Join our whatsapp channel for more updates. Join Now

অসমীয়া বাৰমাহৰ নাম Assamese Months Name

অসমীয়া বাৰমাহৰ নাম Assamese Months Name

অসমীয়া বাৰমাহৰ নাম Assamese Months Name 

Serial No Month Name (Assamese) Corresponding Period
ব'হাগ মাহ এপ্ৰিল- মে
জেঠ মাহ মে- জুন
আহাৰ মাহ জুন- জুলাই
শাওণ মাহ জুলাই- আগষ্ট
ভাদ মাহ আগষ্ট - ছেপ্টেম্বৰ
আহিন মাহ ছেপ্টেম্বৰ - অক্টোবৰ
কাতি মাহ অক্টোবৰ - নৱেম্বৰ
আঘোণ মাহ নৱেম্বৰ - ডিচেম্বৰ
পুহ মাহ ডিচেম্বৰ - জানুৱাৰী
১০ মাঘ মাহ জানুৱাৰী - ফেব্ৰুৱাৰী
১১ ফাগুন মাহ ফেব্ৰুৱাৰী - মাৰ্চ
১২ চ’ত মাহ মাৰ্চ- এপ্ৰিল

The Assamese calendar, also known as the Assamese Panjika , consists of twelve months. These months, integral to the Assamese cultural and agricultural practices, align closely with the lunar calendar, marking various festivals, agricultural cycles, and seasonal changes specific to the Assamese cultural landscape.

The names of the months in the Assamese calendar, listed in sequential order, reflect the region's deep connection with nature and the agrarian lifestyle. Here's an expanded view of the Assamese calendar, providing insights into each month and its significance:

ব'হাগ মাহ (Bohag or Baishakh) (April-May): This month marks the beginning of the Assamese New Year, celebrated with the vibrant festival of Bihu, which signifies the time of harvest and brings together people in joyous celebrations.

জেঠ মাহ (Jeth or Jaistha) (May-June): A period signifying the onset of summer, Jeth is characterized by warmer weather and the end of the harvesting season, leading to a time of rest and preparation for the next agricultural cycle.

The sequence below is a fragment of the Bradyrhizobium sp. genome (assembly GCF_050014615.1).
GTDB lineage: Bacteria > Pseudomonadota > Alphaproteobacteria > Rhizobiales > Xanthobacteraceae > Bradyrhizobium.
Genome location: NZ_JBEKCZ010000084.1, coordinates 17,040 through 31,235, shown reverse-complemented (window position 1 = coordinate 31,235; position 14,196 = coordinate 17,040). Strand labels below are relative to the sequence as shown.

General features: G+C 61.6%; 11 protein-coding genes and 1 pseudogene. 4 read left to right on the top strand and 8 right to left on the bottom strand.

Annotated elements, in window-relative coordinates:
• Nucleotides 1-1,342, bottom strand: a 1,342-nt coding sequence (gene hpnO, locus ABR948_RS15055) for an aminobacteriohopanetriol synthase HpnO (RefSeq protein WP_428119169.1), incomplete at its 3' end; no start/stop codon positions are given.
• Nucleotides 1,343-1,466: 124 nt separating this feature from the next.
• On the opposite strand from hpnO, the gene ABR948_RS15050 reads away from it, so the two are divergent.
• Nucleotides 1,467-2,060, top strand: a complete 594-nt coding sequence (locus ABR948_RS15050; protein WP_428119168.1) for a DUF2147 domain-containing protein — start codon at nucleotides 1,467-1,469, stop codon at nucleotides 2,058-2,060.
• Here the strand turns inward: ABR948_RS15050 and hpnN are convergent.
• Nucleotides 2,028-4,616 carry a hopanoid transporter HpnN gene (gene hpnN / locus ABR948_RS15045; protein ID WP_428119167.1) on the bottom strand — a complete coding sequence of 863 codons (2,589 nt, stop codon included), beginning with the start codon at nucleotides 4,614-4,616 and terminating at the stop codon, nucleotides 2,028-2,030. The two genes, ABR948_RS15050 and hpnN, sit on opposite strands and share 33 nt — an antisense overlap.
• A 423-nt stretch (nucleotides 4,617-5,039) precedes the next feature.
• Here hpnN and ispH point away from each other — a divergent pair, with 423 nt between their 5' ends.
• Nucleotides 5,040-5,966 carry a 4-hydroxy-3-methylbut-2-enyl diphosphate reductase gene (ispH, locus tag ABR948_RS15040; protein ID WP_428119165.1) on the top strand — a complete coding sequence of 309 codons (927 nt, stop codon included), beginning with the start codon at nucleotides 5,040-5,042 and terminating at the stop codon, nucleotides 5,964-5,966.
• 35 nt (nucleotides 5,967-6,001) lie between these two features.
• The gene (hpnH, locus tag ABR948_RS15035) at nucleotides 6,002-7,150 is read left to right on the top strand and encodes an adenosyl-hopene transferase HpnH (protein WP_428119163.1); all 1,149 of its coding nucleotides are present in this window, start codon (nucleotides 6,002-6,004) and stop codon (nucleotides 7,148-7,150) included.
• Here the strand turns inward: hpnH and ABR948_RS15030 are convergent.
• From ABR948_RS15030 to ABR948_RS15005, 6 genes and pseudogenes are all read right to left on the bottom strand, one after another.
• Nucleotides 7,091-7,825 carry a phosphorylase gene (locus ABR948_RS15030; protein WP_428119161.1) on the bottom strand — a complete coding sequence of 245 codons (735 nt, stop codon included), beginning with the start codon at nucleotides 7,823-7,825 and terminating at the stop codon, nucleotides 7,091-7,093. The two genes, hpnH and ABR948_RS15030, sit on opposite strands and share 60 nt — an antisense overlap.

আহাৰ মাহ (Ahaar or Ashadha) (June-July): This month heralds the beginning of the monsoon season in Assam, a crucial time for agriculture, with the rains bringing the promise of fertility to the land.

শাওণ মাহ (Shawn or Shravana) (July-August): Shawn is marked by heavy rainfall, which is essential for the paddy fields. It's a period of growth and rejuvenation for the crops.

ভাদ মাহ (Bhad or Bhadra) (August-September): The rains continue, filling rivers and ponds, and the lush greenery of the landscape is at its peak, symbolizing prosperity and fertility.

আহিন মাহ (Ahin or Ashwin) (September-October): As the monsoon recedes, Ahin brings cooler temperatures and the beginning of the festive season, including the worship of Goddess Durga.

কাতি মাহ (Kati or Kartika) (October-November): A transitional time leading towards the drier months, Kati is significant for the festivals that celebrate the bond between the physical and the divine.

আঘোণ মাহ (Aghon or Agrahayana) (November-December): Marking the onset of winter, Aghon is a time of harvesting certain crops and preparing for the upcoming colder months.

পুহ মাহ (Puh or Pausha) (December-January): Puh brings cooler temperatures and is a period for enjoying the fruits of the harvest, with community feasts and gatherings.

মাঘ মাহ (Magh or Magha) (January-February): Signifying the peak of winter, Magh is a time for land preparation and the sowing of seeds for certain crops.

ফাগুন মাহ (Phagun or Phalguna) (February-March): The end of winter and the beginning of spring, Phagun is celebrated with the festival of colors, Holi, signifying the victory of good over evil.

চ’ত মাহ (Chot or Chaitra) (March-April): Chot marks the preparation for the upcoming agricultural season, with rituals and traditions seeking blessings for the land and future harvests.

The Assamese calendar is not just a system of timekeeping but a reflection of the community's symbiotic relationship with nature, agricultural practices, and cultural traditions. Each month brings its unique set of festivals, rituals, and agricultural activities, deeply rooted in the natural cycle and the cultural heritage of Assam.

A Blogger by Passion and Youtuber by hobby. Also an SEO Expert, Coch, Motivational Speaker, Affiliate Marketer and an Online Entrepreneur

Post a Comment